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A Rocky Digital Path



Over the course of their existence, cryptocurrencies (CCs) have been volatile creatures. Largely not regarded as legitimate currency (particularly those developed by third parties and by most countries), they became appreciating or depreciating property. Most recently CCs have seen a marked decline which has brought their potential future into question. This article looks at the sector and how it is affecting others such as trade and trade financing …


The Backstory


The beginnings of what we now know to be the CC sector occurred with David Chaum’s conception of cash in 1983, considered to be the first cryptographic electric currency and shown in figure one.


Figure 1: The history of cryptocurrency (from Wikipedia here and here)


Approximately 30 years later, the UK’s Treasury was announcing a study of CCs and their possible role in the UK economy, and by the time the global pandemic was upon everyone, the crash of the CC bubble had, at least, started (even if we didn’t know it at the time). In between, various countries have come to recognize CCs as legal tender - El Salvador and Cuba being two of note – while China, in September of 2021, even went as far as declaring all CC transactions to be illegal. One perhaps shouldn’t completely write off the new age of CCs, however. For, at the time of writing, and according to Coinbase, one bitcoin is still worth $16,868.96.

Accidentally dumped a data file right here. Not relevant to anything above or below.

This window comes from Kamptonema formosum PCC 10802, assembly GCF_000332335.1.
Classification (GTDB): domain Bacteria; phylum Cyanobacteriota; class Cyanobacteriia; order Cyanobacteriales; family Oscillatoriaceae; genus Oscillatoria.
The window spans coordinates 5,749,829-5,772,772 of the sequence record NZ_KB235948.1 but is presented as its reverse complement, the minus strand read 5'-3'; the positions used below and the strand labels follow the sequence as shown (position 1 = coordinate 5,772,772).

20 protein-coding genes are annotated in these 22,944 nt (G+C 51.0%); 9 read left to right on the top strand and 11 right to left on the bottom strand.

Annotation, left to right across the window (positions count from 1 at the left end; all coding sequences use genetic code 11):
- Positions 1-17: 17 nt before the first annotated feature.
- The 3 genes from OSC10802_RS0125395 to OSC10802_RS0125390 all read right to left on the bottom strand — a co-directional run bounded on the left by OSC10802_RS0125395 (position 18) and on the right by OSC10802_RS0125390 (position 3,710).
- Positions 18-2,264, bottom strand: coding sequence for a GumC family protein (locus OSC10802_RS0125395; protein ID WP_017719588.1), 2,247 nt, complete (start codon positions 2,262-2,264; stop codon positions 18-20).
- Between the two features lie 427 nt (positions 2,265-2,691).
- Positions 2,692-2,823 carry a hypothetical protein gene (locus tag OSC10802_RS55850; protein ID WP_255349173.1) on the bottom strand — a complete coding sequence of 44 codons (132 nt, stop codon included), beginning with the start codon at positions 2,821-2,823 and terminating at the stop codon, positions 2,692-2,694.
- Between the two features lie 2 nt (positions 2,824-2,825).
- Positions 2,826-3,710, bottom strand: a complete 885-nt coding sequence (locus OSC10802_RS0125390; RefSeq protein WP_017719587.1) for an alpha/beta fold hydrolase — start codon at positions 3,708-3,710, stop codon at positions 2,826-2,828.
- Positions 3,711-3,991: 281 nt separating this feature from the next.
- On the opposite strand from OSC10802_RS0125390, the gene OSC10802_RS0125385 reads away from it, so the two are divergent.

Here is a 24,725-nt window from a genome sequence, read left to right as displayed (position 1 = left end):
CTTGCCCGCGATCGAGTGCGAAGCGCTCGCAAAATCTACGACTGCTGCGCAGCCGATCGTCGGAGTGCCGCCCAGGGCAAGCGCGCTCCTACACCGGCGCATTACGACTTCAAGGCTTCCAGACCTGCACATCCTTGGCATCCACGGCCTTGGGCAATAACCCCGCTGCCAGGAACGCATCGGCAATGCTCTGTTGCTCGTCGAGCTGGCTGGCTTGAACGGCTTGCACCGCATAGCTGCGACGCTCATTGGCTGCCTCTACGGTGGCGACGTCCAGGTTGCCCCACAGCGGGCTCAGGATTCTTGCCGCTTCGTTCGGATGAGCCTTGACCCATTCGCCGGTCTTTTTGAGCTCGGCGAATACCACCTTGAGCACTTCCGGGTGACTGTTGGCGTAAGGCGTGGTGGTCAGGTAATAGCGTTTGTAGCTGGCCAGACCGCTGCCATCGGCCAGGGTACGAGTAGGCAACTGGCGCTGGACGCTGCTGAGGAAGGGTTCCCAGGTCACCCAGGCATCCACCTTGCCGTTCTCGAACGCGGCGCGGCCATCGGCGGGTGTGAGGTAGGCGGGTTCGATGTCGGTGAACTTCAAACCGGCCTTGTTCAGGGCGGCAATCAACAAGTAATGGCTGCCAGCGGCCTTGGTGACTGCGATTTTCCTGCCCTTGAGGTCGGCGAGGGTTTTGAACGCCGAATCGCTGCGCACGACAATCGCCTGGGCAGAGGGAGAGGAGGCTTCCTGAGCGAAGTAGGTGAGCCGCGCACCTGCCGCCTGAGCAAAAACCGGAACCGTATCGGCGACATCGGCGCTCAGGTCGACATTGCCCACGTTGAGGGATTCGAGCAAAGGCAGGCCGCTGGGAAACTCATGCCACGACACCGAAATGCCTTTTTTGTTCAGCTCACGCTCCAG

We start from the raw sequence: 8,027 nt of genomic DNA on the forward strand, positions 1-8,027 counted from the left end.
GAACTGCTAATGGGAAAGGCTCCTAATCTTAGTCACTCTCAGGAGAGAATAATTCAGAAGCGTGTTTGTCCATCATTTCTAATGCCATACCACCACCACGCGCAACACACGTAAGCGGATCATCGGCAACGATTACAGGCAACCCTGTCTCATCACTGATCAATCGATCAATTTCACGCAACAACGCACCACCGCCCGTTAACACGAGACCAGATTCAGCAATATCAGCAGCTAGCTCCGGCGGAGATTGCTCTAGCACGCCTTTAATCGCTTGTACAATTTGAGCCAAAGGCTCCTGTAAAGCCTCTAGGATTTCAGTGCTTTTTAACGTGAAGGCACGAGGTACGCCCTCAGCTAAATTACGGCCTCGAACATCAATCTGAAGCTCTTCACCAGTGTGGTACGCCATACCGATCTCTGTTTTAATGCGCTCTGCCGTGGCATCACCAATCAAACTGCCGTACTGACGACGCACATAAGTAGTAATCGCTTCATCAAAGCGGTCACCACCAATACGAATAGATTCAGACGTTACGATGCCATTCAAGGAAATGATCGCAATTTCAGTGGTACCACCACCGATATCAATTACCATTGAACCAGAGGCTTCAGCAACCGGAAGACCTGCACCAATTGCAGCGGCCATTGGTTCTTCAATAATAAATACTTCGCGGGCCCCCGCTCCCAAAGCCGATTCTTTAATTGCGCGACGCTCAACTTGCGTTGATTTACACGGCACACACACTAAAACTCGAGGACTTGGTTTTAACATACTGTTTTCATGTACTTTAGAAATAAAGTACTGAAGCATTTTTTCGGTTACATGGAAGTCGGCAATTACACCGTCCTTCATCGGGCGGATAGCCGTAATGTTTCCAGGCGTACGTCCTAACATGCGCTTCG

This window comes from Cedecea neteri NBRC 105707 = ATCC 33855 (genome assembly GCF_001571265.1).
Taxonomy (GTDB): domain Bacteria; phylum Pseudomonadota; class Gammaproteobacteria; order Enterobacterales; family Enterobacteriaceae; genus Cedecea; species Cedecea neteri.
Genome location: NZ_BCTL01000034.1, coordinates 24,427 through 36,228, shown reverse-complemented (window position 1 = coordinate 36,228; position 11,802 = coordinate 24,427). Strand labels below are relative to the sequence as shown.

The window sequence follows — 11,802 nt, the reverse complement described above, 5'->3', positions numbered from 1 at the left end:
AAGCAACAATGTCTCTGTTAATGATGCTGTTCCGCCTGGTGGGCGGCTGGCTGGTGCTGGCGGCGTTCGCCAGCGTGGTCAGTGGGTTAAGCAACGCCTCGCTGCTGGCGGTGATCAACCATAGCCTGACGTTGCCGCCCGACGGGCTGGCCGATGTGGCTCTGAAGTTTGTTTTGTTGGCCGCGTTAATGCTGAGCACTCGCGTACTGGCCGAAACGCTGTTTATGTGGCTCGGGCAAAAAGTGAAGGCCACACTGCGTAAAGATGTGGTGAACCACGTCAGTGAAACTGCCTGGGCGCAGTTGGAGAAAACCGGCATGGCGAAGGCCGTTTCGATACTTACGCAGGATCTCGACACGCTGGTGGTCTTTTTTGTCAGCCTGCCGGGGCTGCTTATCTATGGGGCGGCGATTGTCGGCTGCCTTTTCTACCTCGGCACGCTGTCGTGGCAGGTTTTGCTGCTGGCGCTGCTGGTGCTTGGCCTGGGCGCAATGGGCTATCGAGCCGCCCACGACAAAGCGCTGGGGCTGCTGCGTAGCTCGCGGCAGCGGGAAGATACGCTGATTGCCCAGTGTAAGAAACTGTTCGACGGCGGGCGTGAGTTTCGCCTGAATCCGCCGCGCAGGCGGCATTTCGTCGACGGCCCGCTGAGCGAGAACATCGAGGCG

FTX


On 5th November 2022, (as discussed by Trade Finance Global) Futures Exchange Trading Limited (FTX) was holding in excess of $8.4 billion in CC balances. FTX is a cryptocurrency exchange and crypto hedge fund. By the 11th of November, the company had filed bankruptcy proceedings within the American legal system.


Reported on by CNBC and other news media, concern about the exchange heightened when it was discovered that FTX’s partner – Alameda Research – held a large proportion of its assets in FTX’s native token, called FTT. Changpeng Zhao – CEO of Binance – announced in quick succession that Binance would offload its holdings of the token. This in turn, caused a rush of clients to withdraw their assets from FTX. Soon, FTX found itself unable to meet the demands of these customers. Binance announced they were to acquire FTX and smooth the way but then backed out after referring to the misuse of customer funds as well as investigations being made by various US governmental agencies. On 12th of December, one of the founders of the company called Sam Bankman-Fried, was arrested for financial offences.


This is not to say that FTX has caused the entirety of CC's recent decline. There has been a variety of factors deemed responsible. Over the last few years, the governmental interest in developing national digital currencies has had an impact. Some major CC exchanges too crashed around the middle of 2021 as a result of Elon Musk’s announcement that Tesla would be suspending payments via bitcoin (Business Today (India)), as well as China’s weighing in by banning the aforementioned CC transactions. It would be remiss not to mention the effects both covid and Russia’s war in Ukraine have had. By December 2022, the Washington Post was reporting how the crypto bubble had ‘popped’ and that it had taken with its billions of dollars in investments by regular people.